Example2.2.1

Suppose we have the matrix \(A\) and vector \(\xvec\) as given below.

\begin{equation*} A = \left[\begin{array}{rr} -2 \amp 3 \\ 0 \amp 2 \\ 3 \amp 1 \\ \end{array}\right], \xvec = \left[\begin{array}{r} 2 \\ 3 \\ \end{array}\right] \text{.} \end{equation*}

Their product will be defined to be the linear combination of the columns of \(A\) using the componentts of \(\xvec\) as weights. This means that

\begin{equation*} \begin{aligned} A\xvec = \left[\begin{array}{rr} -2 \amp 3 \\ 0 \amp 2 \\ 3 \amp 1 \\ \end{array}\right] \left[\begin{array}{r} 2 \\ 3 \\ \end{array}\right] {}={} \amp 2 \left[\begin{array}{r} -2 \\ 0 \\ 3 \\ \end{array}\right] + 3 \left[\begin{array}{r} 3 \\ 2 \\ 1 \\ \end{array}\right] \\ \\ {}={} \amp \left[\begin{array}{r} -4 \\ 0 \\ 6 \\ \end{array}\right] + \left[\begin{array}{r} 9 \\ 6 \\ 3 \\ \end{array}\right] \\ \\ {}={} \amp \left[\begin{array}{r} 5 \\ 6 \\ 9 \\ \end{array}\right]. \\ \end{aligned} \end{equation*}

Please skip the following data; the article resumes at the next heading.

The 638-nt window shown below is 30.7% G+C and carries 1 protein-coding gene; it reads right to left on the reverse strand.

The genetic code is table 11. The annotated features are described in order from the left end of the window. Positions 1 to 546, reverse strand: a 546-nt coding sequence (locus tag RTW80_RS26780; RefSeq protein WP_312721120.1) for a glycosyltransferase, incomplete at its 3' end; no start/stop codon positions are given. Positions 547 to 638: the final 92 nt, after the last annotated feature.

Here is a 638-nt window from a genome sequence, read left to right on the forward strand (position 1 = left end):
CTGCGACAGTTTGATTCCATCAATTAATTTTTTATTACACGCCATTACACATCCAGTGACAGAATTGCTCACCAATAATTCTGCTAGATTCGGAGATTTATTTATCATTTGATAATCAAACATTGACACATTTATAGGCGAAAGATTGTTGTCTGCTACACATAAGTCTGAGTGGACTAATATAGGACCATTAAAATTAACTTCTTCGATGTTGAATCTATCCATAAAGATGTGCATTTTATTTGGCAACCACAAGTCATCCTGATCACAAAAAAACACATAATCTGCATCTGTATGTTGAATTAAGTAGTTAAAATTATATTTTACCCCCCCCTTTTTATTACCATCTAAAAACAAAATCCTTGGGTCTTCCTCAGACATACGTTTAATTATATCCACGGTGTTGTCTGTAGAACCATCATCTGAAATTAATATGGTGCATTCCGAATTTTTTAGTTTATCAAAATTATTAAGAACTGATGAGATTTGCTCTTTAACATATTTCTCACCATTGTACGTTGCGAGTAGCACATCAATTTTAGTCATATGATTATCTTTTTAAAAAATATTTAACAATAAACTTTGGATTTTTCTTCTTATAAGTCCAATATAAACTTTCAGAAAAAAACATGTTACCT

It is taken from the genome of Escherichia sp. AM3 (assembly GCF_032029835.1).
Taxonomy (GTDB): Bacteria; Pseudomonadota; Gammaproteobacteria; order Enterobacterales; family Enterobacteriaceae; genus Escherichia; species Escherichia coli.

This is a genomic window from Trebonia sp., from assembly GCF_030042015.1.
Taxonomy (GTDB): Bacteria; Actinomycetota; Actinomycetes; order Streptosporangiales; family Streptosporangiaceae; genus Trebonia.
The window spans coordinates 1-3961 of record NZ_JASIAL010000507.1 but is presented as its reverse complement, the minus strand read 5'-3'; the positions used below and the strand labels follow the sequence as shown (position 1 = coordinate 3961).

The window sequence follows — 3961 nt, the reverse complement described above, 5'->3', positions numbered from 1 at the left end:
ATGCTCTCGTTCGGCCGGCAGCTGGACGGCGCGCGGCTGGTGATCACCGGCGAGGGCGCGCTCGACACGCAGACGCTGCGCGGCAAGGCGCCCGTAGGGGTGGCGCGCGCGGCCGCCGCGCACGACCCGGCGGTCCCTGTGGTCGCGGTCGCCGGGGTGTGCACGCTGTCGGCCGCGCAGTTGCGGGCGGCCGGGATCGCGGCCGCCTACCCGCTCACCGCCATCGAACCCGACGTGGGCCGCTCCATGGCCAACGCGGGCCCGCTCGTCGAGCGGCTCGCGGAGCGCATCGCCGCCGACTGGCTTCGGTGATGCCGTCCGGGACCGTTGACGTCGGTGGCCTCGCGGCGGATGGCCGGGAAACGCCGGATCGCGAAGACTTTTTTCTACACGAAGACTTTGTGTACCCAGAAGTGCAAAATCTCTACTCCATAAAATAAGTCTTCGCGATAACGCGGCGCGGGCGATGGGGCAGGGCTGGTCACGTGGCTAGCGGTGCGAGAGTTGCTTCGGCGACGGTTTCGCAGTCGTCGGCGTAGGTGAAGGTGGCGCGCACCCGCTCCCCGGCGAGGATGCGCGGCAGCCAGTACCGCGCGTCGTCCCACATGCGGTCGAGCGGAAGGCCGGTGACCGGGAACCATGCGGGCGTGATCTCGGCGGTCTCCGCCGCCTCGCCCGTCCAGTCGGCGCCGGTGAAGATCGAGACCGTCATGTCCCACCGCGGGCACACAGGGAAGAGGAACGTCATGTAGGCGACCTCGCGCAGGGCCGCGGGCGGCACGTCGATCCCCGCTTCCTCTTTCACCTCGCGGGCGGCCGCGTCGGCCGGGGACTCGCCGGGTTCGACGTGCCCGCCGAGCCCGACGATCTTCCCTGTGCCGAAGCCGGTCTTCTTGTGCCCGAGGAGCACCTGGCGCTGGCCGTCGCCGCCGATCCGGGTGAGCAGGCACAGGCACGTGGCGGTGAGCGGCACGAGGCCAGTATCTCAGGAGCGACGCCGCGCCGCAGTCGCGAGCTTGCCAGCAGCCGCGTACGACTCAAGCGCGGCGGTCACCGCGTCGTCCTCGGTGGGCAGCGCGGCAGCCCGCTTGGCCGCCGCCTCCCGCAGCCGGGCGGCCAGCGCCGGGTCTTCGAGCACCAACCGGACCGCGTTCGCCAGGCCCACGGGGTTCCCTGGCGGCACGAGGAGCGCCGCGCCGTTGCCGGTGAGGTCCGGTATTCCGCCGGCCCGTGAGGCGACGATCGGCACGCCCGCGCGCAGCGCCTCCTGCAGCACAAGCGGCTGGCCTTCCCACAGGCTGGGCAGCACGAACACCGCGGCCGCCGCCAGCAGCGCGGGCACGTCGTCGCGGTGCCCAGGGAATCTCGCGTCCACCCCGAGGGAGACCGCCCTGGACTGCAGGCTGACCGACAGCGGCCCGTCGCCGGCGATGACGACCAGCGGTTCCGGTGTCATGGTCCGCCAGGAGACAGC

Let's take note of the dimensions of the matrix and vectors. The two components of the vector \(\xvec\) are weights used to form a linear combination of the columns of \(A\text{.}\) Since \(\xvec\) has two components, \(A\) must have two columns. In other words, the number of columns of \(A\) must equal the dimension of the vector \(\xvec\text{.}\)

In the same way, the columns of \(A\) are 3-dimensional so any linear combination of them is 3-dimensional as well. Therefore, \(A\xvec\) will be 3-dimensional.

We then see that if \(A\) is a \(3\times2\) matrix, \(\xvec\) must be a 2-dimensional vector and \(A\xvec\) will be 3-dimensional.

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